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Responding to Angry Teens and Tweens

Last week we chatted about anger, aggression and over-reaction in our children

We looked at the ways we can respond to young children when they’re aggressive towards a sibling or friend.

This week we look at how to respond to older children – the teens and tweens, when they’re disrespectful to us

The tweens can come as a bit of a surprise…

We fully expect that they’ll flex their muscles in the teens, but you may have a child who’s eight, nine or ten and you’re getting some stomping up the stairs, banging doors or worse and you’re wondering whether that’s all come a bit soon.

Well, that’s perfectly normal. It’s a hormonal surge, coupled with some neural realisation that they’d like to experience more independence. And that anger can be a reaction to feeling limited.

in their minds – to injustice.

In our minds - to age appropriate limits.

Limits and expectations are boundaries.

Boundaries are a good thing - if they’re well thought through. So what do we do when they react poorly to those boundaries? When they overstep the mark?

Let’s look at the Soft Love approach first. If they are repetitively reacting to something, for example bed-time, then it’s worth taking a look at your boundaries and seeing whether there are some areas where you could compromise.

Not in the heat of the moment. And I don’t mean reward poor behaviour, but just see whether the root of their frustration has any grounds.

Spend time with them outside the flash point moments and ask them if there are some areas of family life they’re struggling with.

Be courageous

I know, I know, this feels really daring. We’ll you’re on the courageous mumma, so here's a little stretch...

It probably does feel like you might be opening a can or worms, but just because you’re asking courageous questions, doesn’t mean you’re obliged to grant every request. However you could ask them where they could see some compromise. They’re incredibly clever and without the extra stresses of washloads, shopping, cooking and a job, they can be quite clear thinking!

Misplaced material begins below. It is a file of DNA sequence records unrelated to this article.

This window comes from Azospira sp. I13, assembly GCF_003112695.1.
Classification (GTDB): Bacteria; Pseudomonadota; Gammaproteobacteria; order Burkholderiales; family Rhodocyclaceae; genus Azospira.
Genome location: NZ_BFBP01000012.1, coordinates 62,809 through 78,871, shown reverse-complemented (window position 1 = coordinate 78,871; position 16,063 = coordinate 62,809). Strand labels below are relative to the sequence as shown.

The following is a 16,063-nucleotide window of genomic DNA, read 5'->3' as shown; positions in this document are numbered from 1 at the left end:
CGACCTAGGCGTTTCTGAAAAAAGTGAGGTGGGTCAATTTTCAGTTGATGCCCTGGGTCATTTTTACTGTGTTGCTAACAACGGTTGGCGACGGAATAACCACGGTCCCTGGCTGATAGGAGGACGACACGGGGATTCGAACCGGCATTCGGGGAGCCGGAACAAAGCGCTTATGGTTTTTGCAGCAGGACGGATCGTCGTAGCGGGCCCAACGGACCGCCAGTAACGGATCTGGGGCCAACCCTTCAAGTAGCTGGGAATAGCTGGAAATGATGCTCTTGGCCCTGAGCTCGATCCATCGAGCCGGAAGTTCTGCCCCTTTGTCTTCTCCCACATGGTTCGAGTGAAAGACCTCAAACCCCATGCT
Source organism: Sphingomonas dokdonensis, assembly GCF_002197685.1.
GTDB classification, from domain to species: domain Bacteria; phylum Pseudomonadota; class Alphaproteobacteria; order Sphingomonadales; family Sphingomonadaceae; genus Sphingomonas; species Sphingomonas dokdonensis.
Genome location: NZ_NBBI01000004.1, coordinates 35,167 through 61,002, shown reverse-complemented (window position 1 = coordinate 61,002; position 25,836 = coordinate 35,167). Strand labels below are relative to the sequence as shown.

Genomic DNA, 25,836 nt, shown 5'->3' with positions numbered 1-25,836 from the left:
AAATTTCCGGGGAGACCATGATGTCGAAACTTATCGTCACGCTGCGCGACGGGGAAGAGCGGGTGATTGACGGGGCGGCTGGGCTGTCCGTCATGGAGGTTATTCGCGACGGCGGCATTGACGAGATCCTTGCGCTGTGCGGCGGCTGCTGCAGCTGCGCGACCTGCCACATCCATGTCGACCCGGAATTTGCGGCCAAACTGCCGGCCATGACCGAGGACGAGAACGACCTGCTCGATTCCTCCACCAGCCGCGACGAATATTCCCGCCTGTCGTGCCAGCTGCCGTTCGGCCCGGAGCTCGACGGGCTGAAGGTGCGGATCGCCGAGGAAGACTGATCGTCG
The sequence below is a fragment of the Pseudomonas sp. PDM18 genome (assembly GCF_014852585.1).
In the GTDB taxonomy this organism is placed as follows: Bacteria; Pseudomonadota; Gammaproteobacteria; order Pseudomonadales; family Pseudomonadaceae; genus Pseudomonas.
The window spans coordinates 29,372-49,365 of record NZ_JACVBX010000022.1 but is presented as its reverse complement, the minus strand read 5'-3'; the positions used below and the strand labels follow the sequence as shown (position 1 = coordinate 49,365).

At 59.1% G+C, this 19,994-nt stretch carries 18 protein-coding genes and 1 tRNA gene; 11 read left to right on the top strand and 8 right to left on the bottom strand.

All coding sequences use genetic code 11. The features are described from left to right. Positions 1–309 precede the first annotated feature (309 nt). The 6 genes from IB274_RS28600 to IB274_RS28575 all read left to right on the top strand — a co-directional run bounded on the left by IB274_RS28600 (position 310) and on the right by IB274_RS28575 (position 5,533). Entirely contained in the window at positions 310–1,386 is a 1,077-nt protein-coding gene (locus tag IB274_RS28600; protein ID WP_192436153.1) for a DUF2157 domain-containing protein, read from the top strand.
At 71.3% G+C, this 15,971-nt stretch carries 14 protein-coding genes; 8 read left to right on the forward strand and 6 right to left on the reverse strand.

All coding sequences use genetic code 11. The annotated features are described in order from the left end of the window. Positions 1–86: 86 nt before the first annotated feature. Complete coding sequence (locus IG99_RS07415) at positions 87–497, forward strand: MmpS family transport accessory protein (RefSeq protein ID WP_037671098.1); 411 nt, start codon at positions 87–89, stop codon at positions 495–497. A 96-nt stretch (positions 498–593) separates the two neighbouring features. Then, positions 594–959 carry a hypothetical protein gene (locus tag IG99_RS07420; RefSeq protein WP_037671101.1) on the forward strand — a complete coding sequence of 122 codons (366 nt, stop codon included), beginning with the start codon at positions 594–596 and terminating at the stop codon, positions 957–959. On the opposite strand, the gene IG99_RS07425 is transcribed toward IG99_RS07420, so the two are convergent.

You might find yourself saying, "well, I can’t give you 'no' bedtime, but what if we move it up by quarter of an hour or half an hour? We can try that for a month And, as long as you stick to it, we can keep it there."

You could even talk about them being less reactive at bedtime. Sometimes feeling like they have some influence helps them to work with the boundary, rather than against it.

Or perhaps the issue might be that​​

  • they can’t go to town on their own,

  • get a dog

  • not tidy their bedroom

but maybe they’ve got some compromise ideas. I've found over the years what I think they’ll ask and what they actually ask for are quite different. Sometimes they just need a bit of wiggle room. Can I do my bedroom by this day rather than that day?

In an earlier podcast I talked about empathy*. This is a great place to keep that poker face and not over react if they do suggest something preposterous. All negotiations start with a bit of a cheeky bid.

If they have a good whinge about what it’s like being SO hemmed in, try to be empathetic. That’s their genuine opinion and you probably remember feeling the same once. So try to react calmly and objectively to their complaints. Because...

These moments are sacred!

They are the testing ground.

They many not know it, but they’re clocking whether you are big enough for their disappointments and frustrations, or whether you lose your cool. These are the reference points for them when the stakes get bigger later on. Can I tell mum or Dad? Will they be chill or will they have freak out?

It doesn’t mean you can’t have feelings about the catastrophies in their lives later on or the difficulties today. It just means that keeping a poker face. Making space for their feelings first will enable them to trust you.

Understanding doesn’t mean agreeing. It means understanding.

If you can’t offer them a compromise now, could you let them know what your game-plan is so they have some hope?

Also, if they are stomping up the stairs or banging doors, let’s remember they haven’t got many other options when they’re amped up.

We’ve got

  • Gin and tonic

  • Chocolate

Anger isn’t a bad emotion.